I’ve never been a charter school fan, and that Detroit story sums up many of my own thoughts.

  6. Originally, charter schools were supposed to be these small scale, experimental schools. The idea was that they would be a lab for new and innovative approaches, and that the best of these approaches would be transferred to public schools. The ones that did not live up to their promise were supposed to be shut down. And they were supposed to be hyperlocal, freed of the bureaucracy of large school districts, with innovations bubbling up from the school itself.

    But this has largely not happened. Instead, they have largely been corporatized and now are their own mini bureaucracies, with control centered in an often remote company rather than with the teachers and parents. States are loathe to close down failed charters, especially since so many belong to companies with clout in the state government. And parents are given no tools, no good ways to choose the effective charters instead of the failed ones. So we have now ended up with a separate system of school bureucracies, running in parallel with the public system, with little local oversight or input.

    When it comes to school choice, I much prefer the magnet school method – specialty schools within the public system. I have a relative on DH’s side who teaches in one, in a very poor city, and I am very impressed with what they accomplish. But magnet schools can be failures too. I know of several cases of supposed “science and technology” magnet schools that have no higher level math or science courses!

  7. My son attends a non-profit charter. My kids have also attended public schools and the older one went to Catholic school for high school. I believe there is a place for charters, but share the concerns already mentioned. States need to be faster at shutting down poor performing schools. The provisions that allow for charters to do something different seem to make it easy for some to do almost nothing.

    In Texas, charters get the same funding for instruction as the public schools, but get no money for facilities.

    I am relatively happy with the charter. The Catholic school was more rigorous, and graded much harder. My second child is getting a 4.0 with considerably less effort than my first put in for a much lower GPA. The charter also keeps a clearly deficient teacher for the whole school year where the Catholic school gets rid of them immediately. I am not sure how the public schools handle that. I think the charters may actually need more oversight, at least on curriculum, but I think that is contrary to the whole concept. The primary criticism I have heard about the one my son attends is that because the founders of the nonprofit are immigrants that the school is affiliated with a particular religious sect and promotes Islam. The claims are ridiculous, but it is not something I worry about. My biggest concern is that they operate on a shoestring budget. My son volunteers there a lot during the summers, helping set up classrooms and doing minor manual labor. Orchestra is a club after school for people who already know how to play, and they have few sports opportunities.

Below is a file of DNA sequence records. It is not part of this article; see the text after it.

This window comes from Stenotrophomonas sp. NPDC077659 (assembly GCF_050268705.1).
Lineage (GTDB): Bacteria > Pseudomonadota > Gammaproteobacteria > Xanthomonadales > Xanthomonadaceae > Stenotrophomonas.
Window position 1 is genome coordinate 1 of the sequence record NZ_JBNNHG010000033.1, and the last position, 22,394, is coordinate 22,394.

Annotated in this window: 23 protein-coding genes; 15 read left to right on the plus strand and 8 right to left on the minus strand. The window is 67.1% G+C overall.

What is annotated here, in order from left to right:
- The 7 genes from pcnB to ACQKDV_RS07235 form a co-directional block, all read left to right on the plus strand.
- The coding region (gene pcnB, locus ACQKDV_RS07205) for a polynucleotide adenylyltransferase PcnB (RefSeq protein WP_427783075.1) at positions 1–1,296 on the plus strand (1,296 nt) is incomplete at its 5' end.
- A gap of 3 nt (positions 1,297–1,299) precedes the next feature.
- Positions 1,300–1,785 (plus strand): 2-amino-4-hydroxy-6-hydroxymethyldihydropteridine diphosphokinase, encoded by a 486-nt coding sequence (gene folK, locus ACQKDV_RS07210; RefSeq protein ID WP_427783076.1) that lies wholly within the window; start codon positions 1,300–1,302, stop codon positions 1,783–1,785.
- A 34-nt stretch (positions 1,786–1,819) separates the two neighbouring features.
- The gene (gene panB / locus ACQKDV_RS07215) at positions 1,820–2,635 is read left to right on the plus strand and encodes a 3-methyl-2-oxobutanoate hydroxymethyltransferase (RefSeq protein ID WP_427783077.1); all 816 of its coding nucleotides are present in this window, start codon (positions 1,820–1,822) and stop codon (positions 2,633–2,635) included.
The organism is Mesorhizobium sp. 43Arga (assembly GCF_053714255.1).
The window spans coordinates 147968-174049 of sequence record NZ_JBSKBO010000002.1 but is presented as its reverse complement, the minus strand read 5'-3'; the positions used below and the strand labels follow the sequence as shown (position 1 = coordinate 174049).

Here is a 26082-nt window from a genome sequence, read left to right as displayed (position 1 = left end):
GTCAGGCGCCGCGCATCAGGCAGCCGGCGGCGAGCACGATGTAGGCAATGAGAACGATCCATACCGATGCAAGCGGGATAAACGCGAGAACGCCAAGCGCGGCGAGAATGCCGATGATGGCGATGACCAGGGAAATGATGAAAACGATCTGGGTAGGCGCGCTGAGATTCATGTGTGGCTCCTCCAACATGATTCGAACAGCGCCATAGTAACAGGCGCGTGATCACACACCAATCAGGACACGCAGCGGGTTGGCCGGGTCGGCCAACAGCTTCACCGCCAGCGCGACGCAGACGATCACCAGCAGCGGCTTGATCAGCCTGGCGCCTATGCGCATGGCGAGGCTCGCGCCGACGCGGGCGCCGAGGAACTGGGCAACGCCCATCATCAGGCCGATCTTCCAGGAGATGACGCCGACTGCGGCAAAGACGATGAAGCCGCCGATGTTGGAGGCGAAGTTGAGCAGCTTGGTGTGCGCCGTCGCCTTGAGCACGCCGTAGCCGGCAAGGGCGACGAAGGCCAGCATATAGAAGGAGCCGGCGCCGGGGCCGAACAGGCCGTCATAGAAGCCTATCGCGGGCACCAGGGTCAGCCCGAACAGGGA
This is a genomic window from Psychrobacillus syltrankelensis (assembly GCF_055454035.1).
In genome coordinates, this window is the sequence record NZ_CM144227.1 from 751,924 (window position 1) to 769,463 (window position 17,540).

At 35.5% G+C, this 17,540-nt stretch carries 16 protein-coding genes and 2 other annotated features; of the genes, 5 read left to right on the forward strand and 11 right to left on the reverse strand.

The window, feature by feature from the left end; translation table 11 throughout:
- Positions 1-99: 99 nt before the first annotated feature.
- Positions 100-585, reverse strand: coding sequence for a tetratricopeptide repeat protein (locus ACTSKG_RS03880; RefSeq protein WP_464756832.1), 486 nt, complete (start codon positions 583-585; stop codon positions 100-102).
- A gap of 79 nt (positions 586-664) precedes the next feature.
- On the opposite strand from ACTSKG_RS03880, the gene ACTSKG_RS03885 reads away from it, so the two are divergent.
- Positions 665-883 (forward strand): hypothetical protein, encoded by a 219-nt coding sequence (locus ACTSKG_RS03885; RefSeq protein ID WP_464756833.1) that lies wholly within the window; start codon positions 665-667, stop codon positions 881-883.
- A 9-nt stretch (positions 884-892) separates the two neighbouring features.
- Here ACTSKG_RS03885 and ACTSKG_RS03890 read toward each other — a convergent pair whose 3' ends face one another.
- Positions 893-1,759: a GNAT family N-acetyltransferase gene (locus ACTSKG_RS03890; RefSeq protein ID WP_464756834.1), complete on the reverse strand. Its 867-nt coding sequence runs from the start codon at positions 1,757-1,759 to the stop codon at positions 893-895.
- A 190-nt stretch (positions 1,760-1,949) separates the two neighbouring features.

8. Our school scene is fragmented. We have traditional neighborhood schools, magnet schools, a tradition of strong private schools, some well established charter schools and now the rise of home schooling which is a strong challenger to the private and charter schools. From what I can tell, the charter space has become very crowded and the newer charters are struggling with enrollment leading to closure.

  9. Originally, charter schools were supposed to be these small scale, experimental schools.

    Ours are more along that line, probably because we don’t have any for-profits or national chains operating here.

    The controlling board did shut down the one school that was using funding on stuff like aromatherapy massages and then couldn’t pay its staff, but they left open the all-online one whose principal hired her sister, also a full-time flight attendant, as vice principal, and her nephew (I think?) with only a HS degree as athletic director (the school had no athletic program). AND THEY DIDN’T FIRE THE PRINCIPAL! OR HER SISTER! They just recently showed up in the news as having DAG’ed out on the criminal charges filed a year or two earlier, and they were still the principal and vice principal. I know the parents still like the school because it’s basically just a curriculum and grading services for homeschoolers, but geeze.

  10. We have a mix of independent and corporate run charters. MBT, I think we have the same charter here that you refer to as we have heard the same issues brought up. However, the families, non-Muslim, that attend them also debunk those perceptions.